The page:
Sherron Watkins wrote a memo warning that Enron could "implode" from accounting misdeeds.
By Shawn Thew, AFP

But when the former Enron vice president takes the stand Wednesday as a prosecution witness in the government's trial of former Enron CEOs Ken Lay and Jeff Skilling, she'll no longer be alone.

Instead, the woman who is perceived as the lone truth-teller in a company built on lies will come before jurors as one of many witnesses in the prosecution's case against Enron's top management. (Watkins memos: August 2001 memo to Ken Lay | October 2001 memo)

In the summer of 2001, Watkins joined Chief Financial Officer Andrew Fastow's global finance group. A former accountant at Arthur Andersen, she soon learned the secret to Enron's success: a bogus accounting gimmick that allowed the company to hide hundreds of millions of dollars in losses from investors.

Scores of executives, lawyers and accountants had approved the company's financial statements. But Watkins realized immediately that the company couldn't hedge its losses with partnerships that were capitalized with Enron's own stock.

Timeline of events
Feb. 12, 2001: Jeff Skilling named CEO.
Aug. 14: Skilling resigns. The next day, Sherron Watkins sends anonymous letter to Ken Lay, now Enron's chairman and CEO.
Aug. 22: Watkins meets with Lay to discuss her concerns.
Oct. 16: Enron reports $638 million third-quarter loss and $1.2 billion reduction in shareholders' equity in company.
Oct. 24: Chief Financial Officer Andrew Fastow ousted.
Oct. 30: Watkins meets with Lay again and gives him another memo.
Nov. 8: Enron restates earnings for previous five years to account for $586 million in losses.
Dec. 2: Enron files for bankruptcy-court protection.
Jan. 23, 2002: Lay resigns as chairman and CEO.

After Jeff Skilling resigned abruptly as CEO that August, she wrote her now famous anonymous memo, warning Lay that Enron could "implode in a wave of accounting scandals." A few days later, she came forward and met with Lay, now chairman and CEO.

After Jeff Skilling resigned abruptly as CEO that August, she wrote her now famous anonymous memo, warning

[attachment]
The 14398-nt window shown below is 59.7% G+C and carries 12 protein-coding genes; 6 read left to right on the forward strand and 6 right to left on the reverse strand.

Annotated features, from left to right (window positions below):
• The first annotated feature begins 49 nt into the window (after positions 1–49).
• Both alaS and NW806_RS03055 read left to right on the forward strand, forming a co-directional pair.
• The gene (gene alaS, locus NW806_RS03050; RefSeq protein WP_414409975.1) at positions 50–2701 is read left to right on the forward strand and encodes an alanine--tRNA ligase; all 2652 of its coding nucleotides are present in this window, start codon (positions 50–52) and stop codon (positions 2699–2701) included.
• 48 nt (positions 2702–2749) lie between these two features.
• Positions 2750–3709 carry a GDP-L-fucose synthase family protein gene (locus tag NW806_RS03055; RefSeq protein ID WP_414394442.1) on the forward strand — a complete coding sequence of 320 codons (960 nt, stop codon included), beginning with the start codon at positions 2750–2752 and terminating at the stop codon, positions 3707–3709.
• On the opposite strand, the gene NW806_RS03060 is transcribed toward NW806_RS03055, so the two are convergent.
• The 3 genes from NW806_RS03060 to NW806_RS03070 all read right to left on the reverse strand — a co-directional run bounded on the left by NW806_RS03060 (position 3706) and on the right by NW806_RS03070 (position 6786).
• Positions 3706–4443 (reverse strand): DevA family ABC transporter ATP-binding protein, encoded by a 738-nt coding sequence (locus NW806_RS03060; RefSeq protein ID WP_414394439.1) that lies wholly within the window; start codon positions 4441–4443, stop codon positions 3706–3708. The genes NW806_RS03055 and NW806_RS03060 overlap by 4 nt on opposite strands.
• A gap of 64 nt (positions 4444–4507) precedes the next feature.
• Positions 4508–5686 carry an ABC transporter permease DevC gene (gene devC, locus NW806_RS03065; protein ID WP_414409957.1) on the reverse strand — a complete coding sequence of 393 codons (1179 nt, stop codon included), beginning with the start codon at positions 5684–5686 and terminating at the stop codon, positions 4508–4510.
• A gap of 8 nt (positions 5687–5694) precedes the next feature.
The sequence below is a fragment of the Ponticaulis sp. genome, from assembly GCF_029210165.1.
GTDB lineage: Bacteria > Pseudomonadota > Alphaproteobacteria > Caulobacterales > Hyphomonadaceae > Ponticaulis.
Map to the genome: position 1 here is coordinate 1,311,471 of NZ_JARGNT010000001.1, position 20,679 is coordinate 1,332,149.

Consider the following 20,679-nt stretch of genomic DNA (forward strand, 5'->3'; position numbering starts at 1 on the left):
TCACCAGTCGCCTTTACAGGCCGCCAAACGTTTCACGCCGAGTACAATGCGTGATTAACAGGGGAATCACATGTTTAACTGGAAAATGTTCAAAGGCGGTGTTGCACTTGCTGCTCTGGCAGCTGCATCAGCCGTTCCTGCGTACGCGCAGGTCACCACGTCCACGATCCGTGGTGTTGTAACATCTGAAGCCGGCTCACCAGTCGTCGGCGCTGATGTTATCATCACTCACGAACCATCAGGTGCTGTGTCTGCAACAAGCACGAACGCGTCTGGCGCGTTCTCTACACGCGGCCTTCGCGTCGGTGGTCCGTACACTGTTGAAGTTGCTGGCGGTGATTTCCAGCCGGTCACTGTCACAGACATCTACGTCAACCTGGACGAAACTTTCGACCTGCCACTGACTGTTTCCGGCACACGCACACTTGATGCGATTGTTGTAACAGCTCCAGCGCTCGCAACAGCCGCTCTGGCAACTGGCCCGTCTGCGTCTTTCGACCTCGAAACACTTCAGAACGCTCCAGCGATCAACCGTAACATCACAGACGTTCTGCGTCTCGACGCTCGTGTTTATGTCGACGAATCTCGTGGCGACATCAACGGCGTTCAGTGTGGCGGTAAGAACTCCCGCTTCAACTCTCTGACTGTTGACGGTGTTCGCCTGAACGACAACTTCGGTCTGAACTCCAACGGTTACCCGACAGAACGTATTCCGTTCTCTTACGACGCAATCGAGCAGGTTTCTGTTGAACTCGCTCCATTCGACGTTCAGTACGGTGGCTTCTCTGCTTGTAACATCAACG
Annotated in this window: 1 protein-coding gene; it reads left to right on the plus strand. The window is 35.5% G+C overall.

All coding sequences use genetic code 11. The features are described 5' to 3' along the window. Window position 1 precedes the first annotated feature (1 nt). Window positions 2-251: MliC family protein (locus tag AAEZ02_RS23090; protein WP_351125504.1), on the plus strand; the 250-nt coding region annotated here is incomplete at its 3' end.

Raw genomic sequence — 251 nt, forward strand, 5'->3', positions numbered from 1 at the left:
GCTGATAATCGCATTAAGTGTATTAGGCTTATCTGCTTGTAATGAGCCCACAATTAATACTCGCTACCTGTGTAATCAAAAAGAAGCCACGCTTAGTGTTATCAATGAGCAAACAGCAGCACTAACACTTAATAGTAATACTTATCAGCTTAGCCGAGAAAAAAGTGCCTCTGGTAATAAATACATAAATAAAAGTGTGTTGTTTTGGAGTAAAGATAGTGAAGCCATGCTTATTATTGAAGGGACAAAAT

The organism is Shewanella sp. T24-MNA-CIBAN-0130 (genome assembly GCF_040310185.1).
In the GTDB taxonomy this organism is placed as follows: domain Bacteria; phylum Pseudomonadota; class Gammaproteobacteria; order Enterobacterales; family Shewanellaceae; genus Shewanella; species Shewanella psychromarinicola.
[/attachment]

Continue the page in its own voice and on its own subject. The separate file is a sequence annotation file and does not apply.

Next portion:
Thinking that Lay had been duped by Skilling and others, she urged him to get an outside law firm to review the transactions approved by Enron's auditors at Andersen and the company's lawyers at Vinson & Elkins.

When Fastow learned that Watkins had gone behind his back to complain to Lay, he was furious. Watkins eventually told a congressional committee that she feared for her safety.

When Watkins met with Lay again in October, she urged him to fire Andersen and Vinson & Elkins, restate Enron's earnings, and blame Skilling and Fastow.

Lay didn't do that, and Enron wound up in Chapter 11 bankruptcy protection. Watkins eventually became one of Time magazine's persons of the year for 2002, and she co-authored a book about her experience at Enron, Power Failure.

Witness for the prosecution

Watkins is expected to testify about her conversations with Lay. Through the first six weeks of the trial, prosecutors have introduced a parade of cooperating witnesses who have implicated Skilling, but it wasn't until last week, when Fastow testified that he warned Lay repeatedly of Enron's financial problems, that the government did any real damage to Lay.

"Sherron Watkins will testify that she told Lay Enron was a house of cards," says John Coffee, an expert in securities law at Columbia University. "She is going to be a bridge from Fastow, who is not the most reliable or credible witness."

Defense lawyers are expected to remind jurors that auditors and lawyers approved all of Enron's accounting transactions. They're also likely to point out that Watkins sold $48,000 worth of stock after meeting with Lay and advising him of the accounting problems.

On the questionnaire all prospective jurors fill out, at least one of those chosen said she admired Watkins' bravery in writing to Lay. According to a court transcript, the unidentified juror said she could be open-minded about Watkins' testimony, but knew how women were sometimes treated at big companies.

"I know how it is with a woman in the corporate world," she told Judge Sim Lake during jury selection.

Lay's lawyer is "going to have to be diplomatic," says Christopher Bebel, a former federal prosecutor. "If someone's up there, and he's 280 pounds and he wears a leather jacket that says Hell's Angels, you can be pretty tough, but if you've got Mother Teresa on the stand, you've got to be balanced."

March 15, 2006 USA Today